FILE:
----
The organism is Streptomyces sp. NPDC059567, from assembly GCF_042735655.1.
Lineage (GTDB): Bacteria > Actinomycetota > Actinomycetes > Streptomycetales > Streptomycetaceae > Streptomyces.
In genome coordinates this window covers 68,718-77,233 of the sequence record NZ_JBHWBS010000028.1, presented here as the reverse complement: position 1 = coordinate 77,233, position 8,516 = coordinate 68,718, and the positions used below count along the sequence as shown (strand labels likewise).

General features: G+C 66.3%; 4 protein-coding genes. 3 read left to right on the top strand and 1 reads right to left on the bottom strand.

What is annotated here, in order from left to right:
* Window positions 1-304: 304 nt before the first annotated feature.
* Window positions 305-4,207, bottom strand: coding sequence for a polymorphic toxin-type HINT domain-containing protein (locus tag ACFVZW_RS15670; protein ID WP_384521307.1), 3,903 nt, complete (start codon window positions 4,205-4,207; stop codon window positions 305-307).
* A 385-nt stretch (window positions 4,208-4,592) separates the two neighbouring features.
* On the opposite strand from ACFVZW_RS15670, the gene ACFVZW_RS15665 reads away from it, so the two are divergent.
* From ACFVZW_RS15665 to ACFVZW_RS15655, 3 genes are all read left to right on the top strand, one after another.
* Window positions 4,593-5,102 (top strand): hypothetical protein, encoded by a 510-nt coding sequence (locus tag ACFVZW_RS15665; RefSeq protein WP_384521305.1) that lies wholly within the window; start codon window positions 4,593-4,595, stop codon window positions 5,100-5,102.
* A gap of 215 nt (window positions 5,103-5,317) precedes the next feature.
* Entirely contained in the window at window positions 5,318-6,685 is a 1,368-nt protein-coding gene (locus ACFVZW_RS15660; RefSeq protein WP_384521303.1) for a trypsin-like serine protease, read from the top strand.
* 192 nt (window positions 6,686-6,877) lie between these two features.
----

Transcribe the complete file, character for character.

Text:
The organism is Streptomyces sp. NPDC059567, from assembly GCF_042735655.1.
Lineage (GTDB): Bacteria > Actinomycetota > Actinomycetes > Streptomycetales > Streptomycetaceae > Streptomyces.
In genome coordinates this window covers 68,718-77,233 of the sequence record NZ_JBHWBS010000028.1, presented here as the reverse complement: position 1 = coordinate 77,233, position 8,516 = coordinate 68,718, and the positions used below count along the sequence as shown (strand labels likewise).

General features: G+C 66.3%; 4 protein-coding genes. 3 read left to right on the top strand and 1 reads right to left on the bottom strand.

What is annotated here, in order from left to right:
* Window positions 1-304: 304 nt before the first annotated feature.
* Window positions 305-4,207, bottom strand: coding sequence for a polymorphic toxin-type HINT domain-containing protein (locus tag ACFVZW_RS15670; protein ID WP_384521307.1), 3,903 nt, complete (start codon window positions 4,205-4,207; stop codon window positions 305-307).
* A 385-nt stretch (window positions 4,208-4,592) separates the two neighbouring features.
* On the opposite strand from ACFVZW_RS15670, the gene ACFVZW_RS15665 reads away from it, so the two are divergent.
* From ACFVZW_RS15665 to ACFVZW_RS15655, 3 genes are all read left to right on the top strand, one after another.
* Window positions 4,593-5,102 (top strand): hypothetical protein, encoded by a 510-nt coding sequence (locus tag ACFVZW_RS15665; RefSeq protein WP_384521305.1) that lies wholly within the window; start codon window positions 4,593-4,595, stop codon window positions 5,100-5,102.
* A gap of 215 nt (window positions 5,103-5,317) precedes the next feature.
* Entirely contained in the window at window positions 5,318-6,685 is a 1,368-nt protein-coding gene (locus ACFVZW_RS15660; RefSeq protein WP_384521303.1) for a trypsin-like serine protease, read from the top strand.
* 192 nt (window positions 6,686-6,877) lie between these two features.